Has the Supreme Court of Canada Rejected 'Originalism'?
(2016) 42:1 Queen's LJ 107
59 Pages Posted: 20 Mar 2016 Last revised: 26 Jan 2017
Date Written: March 17, 2016
The notion that “originalism” is fundamentally incompatible with Canadian constitutional law has achieved the status of dogma, both in the courts and the Canadian legal academy. However, this understanding tends to be premised upon the rejection of early and undertheorized conceptions of originalism that have been largely left behind. Originalism has evolved considerably over the past few decades, as scholars from across the political spectrum have developed more nuanced and defensible approaches to constitutional interpretation, which by no means freeze constitutional law in the era of constitutional enactment. In fact, the two core propositions upon which Canada’s anti-originalist myth is based – that constitutional law must evolve to meet new social realities, and that the framers intentions may be relevant, but not binding – have been largely embraced by modern originalist scholarship. Drawing upon the vast diversity of originalist thought in the United States, the authors reconsider the cases most frequently cited for the belief that originalism is fundamentally incompatible with Canadian constitutional thought, and show how many fit rather easily within the new originalist paradigm. The authors conclude that once the frequent compatibility between various forms of originalism and living constitutionalism are appreciated, there is no reason to conclude that originalist thinking is inconsistent with Canadian constitutional law and practice, and no basis for relying on outdated assumptions or caricatures for its rejection.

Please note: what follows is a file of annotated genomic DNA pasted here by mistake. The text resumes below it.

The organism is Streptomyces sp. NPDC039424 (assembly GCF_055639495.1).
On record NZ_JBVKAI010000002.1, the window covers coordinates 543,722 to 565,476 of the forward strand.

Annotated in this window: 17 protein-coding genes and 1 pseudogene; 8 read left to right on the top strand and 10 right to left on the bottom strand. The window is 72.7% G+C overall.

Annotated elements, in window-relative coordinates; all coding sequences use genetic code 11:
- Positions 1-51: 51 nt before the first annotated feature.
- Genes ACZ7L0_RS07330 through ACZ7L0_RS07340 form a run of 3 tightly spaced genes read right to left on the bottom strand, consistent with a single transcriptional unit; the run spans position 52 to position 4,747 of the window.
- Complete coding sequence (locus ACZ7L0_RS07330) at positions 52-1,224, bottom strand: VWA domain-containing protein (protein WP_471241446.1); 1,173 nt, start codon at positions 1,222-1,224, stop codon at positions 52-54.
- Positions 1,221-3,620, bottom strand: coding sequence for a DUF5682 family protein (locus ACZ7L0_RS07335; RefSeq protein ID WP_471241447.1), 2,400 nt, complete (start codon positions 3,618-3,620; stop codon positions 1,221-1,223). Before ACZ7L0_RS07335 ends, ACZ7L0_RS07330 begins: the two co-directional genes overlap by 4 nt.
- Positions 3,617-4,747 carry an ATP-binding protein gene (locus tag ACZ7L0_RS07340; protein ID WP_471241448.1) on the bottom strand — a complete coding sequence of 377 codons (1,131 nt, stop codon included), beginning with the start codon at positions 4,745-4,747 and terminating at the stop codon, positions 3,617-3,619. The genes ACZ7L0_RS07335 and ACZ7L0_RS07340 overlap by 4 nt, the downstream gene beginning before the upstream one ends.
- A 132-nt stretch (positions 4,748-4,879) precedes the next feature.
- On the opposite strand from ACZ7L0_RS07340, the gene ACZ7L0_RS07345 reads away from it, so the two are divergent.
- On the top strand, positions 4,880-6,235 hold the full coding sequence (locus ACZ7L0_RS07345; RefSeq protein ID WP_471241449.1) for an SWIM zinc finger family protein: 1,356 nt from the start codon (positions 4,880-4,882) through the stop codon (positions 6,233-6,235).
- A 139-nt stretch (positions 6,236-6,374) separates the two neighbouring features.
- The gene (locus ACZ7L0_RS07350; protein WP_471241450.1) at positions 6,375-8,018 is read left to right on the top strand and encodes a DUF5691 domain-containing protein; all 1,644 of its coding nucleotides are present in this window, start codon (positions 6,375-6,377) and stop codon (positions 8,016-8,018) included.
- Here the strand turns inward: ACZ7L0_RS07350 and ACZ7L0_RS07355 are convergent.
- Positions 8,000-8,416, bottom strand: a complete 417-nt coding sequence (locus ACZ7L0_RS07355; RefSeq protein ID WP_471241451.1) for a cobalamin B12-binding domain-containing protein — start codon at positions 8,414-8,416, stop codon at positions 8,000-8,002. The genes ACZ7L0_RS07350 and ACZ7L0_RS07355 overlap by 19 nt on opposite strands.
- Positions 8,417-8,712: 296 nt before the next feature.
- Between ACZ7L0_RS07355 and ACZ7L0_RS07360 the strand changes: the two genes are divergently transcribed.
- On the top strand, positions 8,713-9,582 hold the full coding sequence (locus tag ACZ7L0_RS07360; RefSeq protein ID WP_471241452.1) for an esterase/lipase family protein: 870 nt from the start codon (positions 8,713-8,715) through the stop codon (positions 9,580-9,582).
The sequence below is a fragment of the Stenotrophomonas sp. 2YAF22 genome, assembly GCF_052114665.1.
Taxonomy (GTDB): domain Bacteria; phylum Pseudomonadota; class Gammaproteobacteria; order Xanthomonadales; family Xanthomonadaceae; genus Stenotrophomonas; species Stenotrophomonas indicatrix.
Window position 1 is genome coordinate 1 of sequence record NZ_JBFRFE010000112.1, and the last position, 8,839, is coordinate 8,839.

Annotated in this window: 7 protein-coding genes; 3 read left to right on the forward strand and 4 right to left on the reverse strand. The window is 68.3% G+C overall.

Keywords: Constitutional interpretation, originalism, Canada, living constitutionalism, living tree, judicial review, Persons Case
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